R1__________________1M 1/4W Resistor
R2,R4_______________2K7 1/4W Resistors
R3________________150K 1/4W Resistor
C1__________________2n2 630V Ceramic or Polyester Capacitor (See Notes)
C2,C3_______________4n7 63V Ceramic or Polyester Capacitors
D1_______________1N4148 75V 150mA Diode
Q1________________BC547 45V 100mA NPN Transistor
Q2________________BC557 45V 100mA PNP Transistor
SW1________________SPST miniature Slider Switch (See Notes)
J1_________________Stereo switched 3mm. Jack socket (See Notes)
Probe______________Metal Probe 3 to 5 cm. long
Clip_______________Miniature Crocodile Clip
B1_________________1.5V Battery (AA or AAA cell etc.)
This simple circuit generates narrow pulses at about 700-800Hz frequency. The pulses, containing harmonics up to the MHz region, can be injected into audio or radio-frequency stages of amplifiers, receivers and the like for testing purposes. A high-pitched tone can be heard from the speaker of the device under test when all is working properly. The clip must be connected to the ground of the device under test, touching with the probe the different stages of the circuit, starting from the last stage and going up towards the first. When the tone is no longer heard, the defective stage has been found.
Connecting an earclip or headphone to J1, the circuit will automatically change into a two-stage amplifier and any audio signal coming from the device under test and picked-up by the probe will be heard through the headphones. The testing of a circuit should be made in the reverse manner, i.e. starting from the first stage and going down until the last stage. When nothing is heard, the defective stage has been found.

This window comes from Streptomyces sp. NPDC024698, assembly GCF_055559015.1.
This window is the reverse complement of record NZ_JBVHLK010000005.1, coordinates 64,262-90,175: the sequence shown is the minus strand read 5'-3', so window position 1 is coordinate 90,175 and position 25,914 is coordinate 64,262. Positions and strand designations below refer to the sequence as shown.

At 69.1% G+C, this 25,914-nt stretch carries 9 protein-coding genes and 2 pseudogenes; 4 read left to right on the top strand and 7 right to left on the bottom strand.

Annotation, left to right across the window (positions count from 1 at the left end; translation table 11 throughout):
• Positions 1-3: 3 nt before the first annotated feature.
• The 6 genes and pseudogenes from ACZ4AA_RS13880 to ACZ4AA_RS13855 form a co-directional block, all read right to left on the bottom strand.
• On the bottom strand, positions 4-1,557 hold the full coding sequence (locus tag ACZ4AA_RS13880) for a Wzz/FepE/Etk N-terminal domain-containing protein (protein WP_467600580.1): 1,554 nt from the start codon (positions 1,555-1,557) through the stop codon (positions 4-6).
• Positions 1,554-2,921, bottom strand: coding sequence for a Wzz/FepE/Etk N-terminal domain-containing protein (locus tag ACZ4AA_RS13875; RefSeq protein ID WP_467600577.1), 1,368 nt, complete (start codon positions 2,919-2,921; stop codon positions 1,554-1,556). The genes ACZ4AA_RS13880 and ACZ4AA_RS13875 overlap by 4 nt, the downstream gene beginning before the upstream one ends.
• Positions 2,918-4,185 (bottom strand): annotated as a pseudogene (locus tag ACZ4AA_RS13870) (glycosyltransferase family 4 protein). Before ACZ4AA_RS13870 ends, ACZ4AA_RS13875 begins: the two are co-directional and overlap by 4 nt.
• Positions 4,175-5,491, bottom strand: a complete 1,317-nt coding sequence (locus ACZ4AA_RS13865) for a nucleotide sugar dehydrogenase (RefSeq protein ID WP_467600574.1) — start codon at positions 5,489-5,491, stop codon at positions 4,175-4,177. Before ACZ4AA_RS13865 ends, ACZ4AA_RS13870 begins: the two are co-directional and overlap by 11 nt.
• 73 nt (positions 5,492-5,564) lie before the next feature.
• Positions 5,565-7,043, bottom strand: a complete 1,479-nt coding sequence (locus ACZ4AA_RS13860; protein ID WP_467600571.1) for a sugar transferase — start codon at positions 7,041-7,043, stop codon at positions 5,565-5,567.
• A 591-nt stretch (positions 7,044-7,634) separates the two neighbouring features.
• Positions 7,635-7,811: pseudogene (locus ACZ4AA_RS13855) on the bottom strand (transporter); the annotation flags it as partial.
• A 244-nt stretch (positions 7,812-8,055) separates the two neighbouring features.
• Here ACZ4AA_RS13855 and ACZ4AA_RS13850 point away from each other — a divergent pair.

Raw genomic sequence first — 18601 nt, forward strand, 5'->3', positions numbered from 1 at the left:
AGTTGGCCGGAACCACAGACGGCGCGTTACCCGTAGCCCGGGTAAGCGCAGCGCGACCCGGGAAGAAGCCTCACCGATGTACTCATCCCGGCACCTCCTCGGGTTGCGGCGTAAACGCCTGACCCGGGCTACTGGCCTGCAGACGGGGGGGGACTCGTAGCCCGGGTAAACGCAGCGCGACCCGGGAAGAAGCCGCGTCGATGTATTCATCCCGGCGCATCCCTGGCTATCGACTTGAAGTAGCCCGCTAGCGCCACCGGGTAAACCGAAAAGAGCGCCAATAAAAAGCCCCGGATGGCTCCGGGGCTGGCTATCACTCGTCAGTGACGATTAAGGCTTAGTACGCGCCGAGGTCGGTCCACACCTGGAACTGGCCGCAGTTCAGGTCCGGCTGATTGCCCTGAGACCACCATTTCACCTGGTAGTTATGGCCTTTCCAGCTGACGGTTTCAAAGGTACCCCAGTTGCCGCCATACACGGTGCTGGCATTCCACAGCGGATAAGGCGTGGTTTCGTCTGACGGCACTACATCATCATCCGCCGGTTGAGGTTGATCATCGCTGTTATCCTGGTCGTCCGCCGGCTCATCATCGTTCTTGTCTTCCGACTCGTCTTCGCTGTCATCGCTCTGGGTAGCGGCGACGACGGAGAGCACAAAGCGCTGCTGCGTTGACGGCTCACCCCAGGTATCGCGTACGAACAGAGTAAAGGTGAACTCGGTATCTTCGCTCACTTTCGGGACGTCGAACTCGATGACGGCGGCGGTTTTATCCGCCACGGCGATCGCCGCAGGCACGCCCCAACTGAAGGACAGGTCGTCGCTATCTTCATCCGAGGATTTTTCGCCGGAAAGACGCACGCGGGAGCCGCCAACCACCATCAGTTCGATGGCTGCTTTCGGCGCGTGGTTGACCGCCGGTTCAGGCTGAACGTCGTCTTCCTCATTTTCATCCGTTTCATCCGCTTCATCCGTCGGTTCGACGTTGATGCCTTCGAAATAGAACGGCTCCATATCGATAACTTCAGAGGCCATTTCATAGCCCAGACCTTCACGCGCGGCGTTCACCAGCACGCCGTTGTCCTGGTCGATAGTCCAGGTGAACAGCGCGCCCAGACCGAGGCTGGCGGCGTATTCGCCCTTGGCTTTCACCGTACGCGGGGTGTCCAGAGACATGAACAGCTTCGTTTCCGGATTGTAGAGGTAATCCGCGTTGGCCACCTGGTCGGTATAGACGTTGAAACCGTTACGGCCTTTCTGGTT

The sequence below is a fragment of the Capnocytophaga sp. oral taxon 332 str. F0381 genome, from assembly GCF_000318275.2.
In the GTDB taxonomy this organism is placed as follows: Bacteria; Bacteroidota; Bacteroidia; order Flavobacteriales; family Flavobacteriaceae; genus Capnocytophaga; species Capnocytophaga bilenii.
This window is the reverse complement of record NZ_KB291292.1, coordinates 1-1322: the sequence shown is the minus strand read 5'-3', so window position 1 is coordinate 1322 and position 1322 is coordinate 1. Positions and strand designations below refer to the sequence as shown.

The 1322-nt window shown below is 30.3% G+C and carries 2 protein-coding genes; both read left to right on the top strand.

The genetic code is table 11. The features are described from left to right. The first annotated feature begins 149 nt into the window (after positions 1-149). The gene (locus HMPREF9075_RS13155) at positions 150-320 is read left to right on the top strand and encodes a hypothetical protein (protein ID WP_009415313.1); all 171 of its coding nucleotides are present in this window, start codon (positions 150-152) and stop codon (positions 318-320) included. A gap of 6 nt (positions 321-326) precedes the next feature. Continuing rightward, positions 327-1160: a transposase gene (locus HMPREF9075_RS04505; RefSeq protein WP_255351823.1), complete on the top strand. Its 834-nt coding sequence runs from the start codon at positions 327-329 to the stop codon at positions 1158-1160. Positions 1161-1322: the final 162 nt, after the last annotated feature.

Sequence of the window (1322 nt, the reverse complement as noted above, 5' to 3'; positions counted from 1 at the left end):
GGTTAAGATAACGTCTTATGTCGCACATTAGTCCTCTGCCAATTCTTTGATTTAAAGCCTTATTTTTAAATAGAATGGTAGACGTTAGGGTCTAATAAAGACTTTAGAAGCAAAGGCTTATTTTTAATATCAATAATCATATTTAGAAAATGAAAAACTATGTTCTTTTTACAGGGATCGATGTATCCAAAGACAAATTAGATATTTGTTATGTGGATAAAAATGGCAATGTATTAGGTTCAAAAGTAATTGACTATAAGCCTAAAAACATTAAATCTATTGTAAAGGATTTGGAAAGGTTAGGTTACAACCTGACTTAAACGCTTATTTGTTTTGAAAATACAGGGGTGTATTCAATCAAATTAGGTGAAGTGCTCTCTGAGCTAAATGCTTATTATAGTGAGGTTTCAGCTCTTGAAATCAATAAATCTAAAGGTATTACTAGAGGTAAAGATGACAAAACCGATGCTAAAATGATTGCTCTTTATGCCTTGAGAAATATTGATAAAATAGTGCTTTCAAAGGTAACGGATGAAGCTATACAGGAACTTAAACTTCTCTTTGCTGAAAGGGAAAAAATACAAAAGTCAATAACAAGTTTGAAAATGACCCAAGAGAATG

Q1 & Q2 form a complementary astable multivibrator, whose operating frequency is set mainly by R3, C2 & C3 values. Output pulses are taken at Q2 Collector and applied to the probe by means of decoupling capacitor C1. D1 provides a symmetrical shape for the output waveform.
If an earclip or headphone jack is plugged into J1, the connection from Q2 Collector and C1-C2 is broken by the switch incorporated into J1: in this case the circuit becomes a two-stage amplifier.
If you intend to use the circuit to test valve operated devices C1 must be a 630V type. Working with low voltage supply transistor devices the voltage of C1 can be lowered to 63 or 100V.
If instead of a short probe, you intend to connect the circuit to the device under test by means of a piece of wire longer than a few centimeters, a small ceramic capacitor (470 to 1000pF) should be added in parallel to D1 to prevent unwanted RF oscillation.
Current drawing when in Pulse-Generator mode is about 60΅A and 1.2mA when in Signal-Tracer mode operation. Therefore SW1 can be omitted, provided that the earclip or headphones are unplugged when the circuit is unused.
J1 is a stereo switched jack socket wired to obtain a series connection of the two earpieces forming a stereo headphone. In this manner the circuit is loaded with a higher impedance and sensitivity will be improved.
Therefore, the higher the load impedance the more sensitive the Signal-Tracer. In any case, common 32 Ohm impedance mini-headphones suitable for walkman sets will work fine.
A crystal (high impedance) earpiece is a good solution, provided you substitute J1 with a mono switched jack socket.
The entire circuit can be easily fitted into a pen-like enclosure, with the probe protruding like a nib.
Source: Electronics Lab